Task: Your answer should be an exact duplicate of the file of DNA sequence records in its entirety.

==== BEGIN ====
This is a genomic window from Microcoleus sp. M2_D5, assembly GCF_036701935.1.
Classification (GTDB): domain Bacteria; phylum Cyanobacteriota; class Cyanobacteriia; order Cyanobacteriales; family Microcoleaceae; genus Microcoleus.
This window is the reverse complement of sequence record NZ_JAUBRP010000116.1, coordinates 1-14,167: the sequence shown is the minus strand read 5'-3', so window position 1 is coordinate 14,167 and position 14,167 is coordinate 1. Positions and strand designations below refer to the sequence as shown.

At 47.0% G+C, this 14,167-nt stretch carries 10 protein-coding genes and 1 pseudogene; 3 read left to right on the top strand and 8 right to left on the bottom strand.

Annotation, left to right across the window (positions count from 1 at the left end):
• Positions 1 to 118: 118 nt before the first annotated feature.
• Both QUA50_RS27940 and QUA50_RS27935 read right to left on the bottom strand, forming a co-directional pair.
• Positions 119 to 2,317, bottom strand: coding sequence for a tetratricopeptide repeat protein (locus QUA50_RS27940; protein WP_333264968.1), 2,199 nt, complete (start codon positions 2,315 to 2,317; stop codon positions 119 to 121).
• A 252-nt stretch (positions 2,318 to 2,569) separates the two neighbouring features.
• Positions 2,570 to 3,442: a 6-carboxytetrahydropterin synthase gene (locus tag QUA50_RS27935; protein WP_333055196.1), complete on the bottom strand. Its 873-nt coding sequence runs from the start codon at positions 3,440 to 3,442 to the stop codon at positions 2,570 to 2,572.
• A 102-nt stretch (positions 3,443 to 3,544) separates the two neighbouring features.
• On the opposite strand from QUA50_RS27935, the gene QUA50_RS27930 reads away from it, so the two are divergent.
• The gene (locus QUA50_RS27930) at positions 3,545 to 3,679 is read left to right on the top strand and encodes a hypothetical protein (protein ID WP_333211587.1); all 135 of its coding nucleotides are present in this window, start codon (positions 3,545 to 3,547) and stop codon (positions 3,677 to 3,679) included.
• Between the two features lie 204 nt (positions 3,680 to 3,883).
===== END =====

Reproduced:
This is a genomic window from Microcoleus sp. M2_D5, assembly GCF_036701935.1.
Classification (GTDB): domain Bacteria; phylum Cyanobacteriota; class Cyanobacteriia; order Cyanobacteriales; family Microcoleaceae; genus Microcoleus.
This window is the reverse complement of sequence record NZ_JAUBRP010000116.1, coordinates 1-14,167: the sequence shown is the minus strand read 5'-3', so window position 1 is coordinate 14,167 and position 14,167 is coordinate 1. Positions and strand designations below refer to the sequence as shown.

At 47.0% G+C, this 14,167-nt stretch carries 10 protein-coding genes and 1 pseudogene; 3 read left to right on the top strand and 8 right to left on the bottom strand.

Annotation, left to right across the window (positions count from 1 at the left end):
• Positions 1 to 118: 118 nt before the first annotated feature.
• Both QUA50_RS27940 and QUA50_RS27935 read right to left on the bottom strand, forming a co-directional pair.
• Positions 119 to 2,317, bottom strand: coding sequence for a tetratricopeptide repeat protein (locus QUA50_RS27940; protein WP_333264968.1), 2,199 nt, complete (start codon positions 2,315 to 2,317; stop codon positions 119 to 121).
• A 252-nt stretch (positions 2,318 to 2,569) separates the two neighbouring features.
• Positions 2,570 to 3,442: a 6-carboxytetrahydropterin synthase gene (locus tag QUA50_RS27935; protein WP_333055196.1), complete on the bottom strand. Its 873-nt coding sequence runs from the start codon at positions 3,440 to 3,442 to the stop codon at positions 2,570 to 2,572.
• A 102-nt stretch (positions 3,443 to 3,544) separates the two neighbouring features.
• On the opposite strand from QUA50_RS27935, the gene QUA50_RS27930 reads away from it, so the two are divergent.
• The gene (locus QUA50_RS27930) at positions 3,545 to 3,679 is read left to right on the top strand and encodes a hypothetical protein (protein ID WP_333211587.1); all 135 of its coding nucleotides are present in this window, start codon (positions 3,545 to 3,547) and stop codon (positions 3,677 to 3,679) included.
• Between the two features lie 204 nt (positions 3,680 to 3,883).